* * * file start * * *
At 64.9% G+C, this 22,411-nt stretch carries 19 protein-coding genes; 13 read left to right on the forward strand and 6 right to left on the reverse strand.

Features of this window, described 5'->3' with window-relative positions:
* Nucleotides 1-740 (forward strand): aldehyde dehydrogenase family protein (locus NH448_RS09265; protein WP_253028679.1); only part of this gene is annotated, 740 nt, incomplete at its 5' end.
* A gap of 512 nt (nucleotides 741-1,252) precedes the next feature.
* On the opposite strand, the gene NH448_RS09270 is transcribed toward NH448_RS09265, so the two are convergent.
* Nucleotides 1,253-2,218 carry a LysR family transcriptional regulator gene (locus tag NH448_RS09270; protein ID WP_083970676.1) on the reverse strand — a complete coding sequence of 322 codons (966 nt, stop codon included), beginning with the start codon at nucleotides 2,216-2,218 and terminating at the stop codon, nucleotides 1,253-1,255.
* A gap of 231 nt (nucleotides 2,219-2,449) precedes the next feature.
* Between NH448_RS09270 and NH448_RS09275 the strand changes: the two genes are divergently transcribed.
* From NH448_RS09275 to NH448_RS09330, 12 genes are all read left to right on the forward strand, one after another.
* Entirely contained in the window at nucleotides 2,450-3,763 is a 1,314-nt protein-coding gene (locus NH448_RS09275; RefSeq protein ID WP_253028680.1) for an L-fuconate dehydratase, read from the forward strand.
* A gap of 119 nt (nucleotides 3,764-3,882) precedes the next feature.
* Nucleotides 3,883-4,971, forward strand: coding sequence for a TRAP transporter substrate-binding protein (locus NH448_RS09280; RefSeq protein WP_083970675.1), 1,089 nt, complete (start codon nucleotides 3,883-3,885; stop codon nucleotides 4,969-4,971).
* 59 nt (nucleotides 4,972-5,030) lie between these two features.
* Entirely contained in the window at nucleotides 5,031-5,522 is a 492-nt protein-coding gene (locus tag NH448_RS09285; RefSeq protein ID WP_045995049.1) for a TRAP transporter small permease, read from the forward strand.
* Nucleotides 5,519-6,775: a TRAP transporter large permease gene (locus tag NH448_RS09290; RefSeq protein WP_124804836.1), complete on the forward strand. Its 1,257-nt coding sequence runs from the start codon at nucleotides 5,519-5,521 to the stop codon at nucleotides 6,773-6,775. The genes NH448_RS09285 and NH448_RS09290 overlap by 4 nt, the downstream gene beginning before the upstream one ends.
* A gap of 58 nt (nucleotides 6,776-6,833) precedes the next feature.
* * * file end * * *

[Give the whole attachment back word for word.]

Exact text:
At 64.9% G+C, this 22,411-nt stretch carries 19 protein-coding genes; 13 read left to right on the forward strand and 6 right to left on the reverse strand.

Features of this window, described 5'->3' with window-relative positions:
* Nucleotides 1-740 (forward strand): aldehyde dehydrogenase family protein (locus NH448_RS09265; protein WP_253028679.1); only part of this gene is annotated, 740 nt, incomplete at its 5' end.
* A gap of 512 nt (nucleotides 741-1,252) precedes the next feature.
* On the opposite strand, the gene NH448_RS09270 is transcribed toward NH448_RS09265, so the two are convergent.
* Nucleotides 1,253-2,218 carry a LysR family transcriptional regulator gene (locus tag NH448_RS09270; protein ID WP_083970676.1) on the reverse strand — a complete coding sequence of 322 codons (966 nt, stop codon included), beginning with the start codon at nucleotides 2,216-2,218 and terminating at the stop codon, nucleotides 1,253-1,255.
* A gap of 231 nt (nucleotides 2,219-2,449) precedes the next feature.
* Between NH448_RS09270 and NH448_RS09275 the strand changes: the two genes are divergently transcribed.
* From NH448_RS09275 to NH448_RS09330, 12 genes are all read left to right on the forward strand, one after another.
* Entirely contained in the window at nucleotides 2,450-3,763 is a 1,314-nt protein-coding gene (locus NH448_RS09275; RefSeq protein ID WP_253028680.1) for an L-fuconate dehydratase, read from the forward strand.
* A gap of 119 nt (nucleotides 3,764-3,882) precedes the next feature.
* Nucleotides 3,883-4,971, forward strand: coding sequence for a TRAP transporter substrate-binding protein (locus NH448_RS09280; RefSeq protein WP_083970675.1), 1,089 nt, complete (start codon nucleotides 3,883-3,885; stop codon nucleotides 4,969-4,971).
* 59 nt (nucleotides 4,972-5,030) lie between these two features.
* Entirely contained in the window at nucleotides 5,031-5,522 is a 492-nt protein-coding gene (locus tag NH448_RS09285; RefSeq protein ID WP_045995049.1) for a TRAP transporter small permease, read from the forward strand.
* Nucleotides 5,519-6,775: a TRAP transporter large permease gene (locus tag NH448_RS09290; RefSeq protein WP_124804836.1), complete on the forward strand. Its 1,257-nt coding sequence runs from the start codon at nucleotides 5,519-5,521 to the stop codon at nucleotides 6,773-6,775. The genes NH448_RS09285 and NH448_RS09290 overlap by 4 nt, the downstream gene beginning before the upstream one ends.
* A gap of 58 nt (nucleotides 6,776-6,833) precedes the next feature.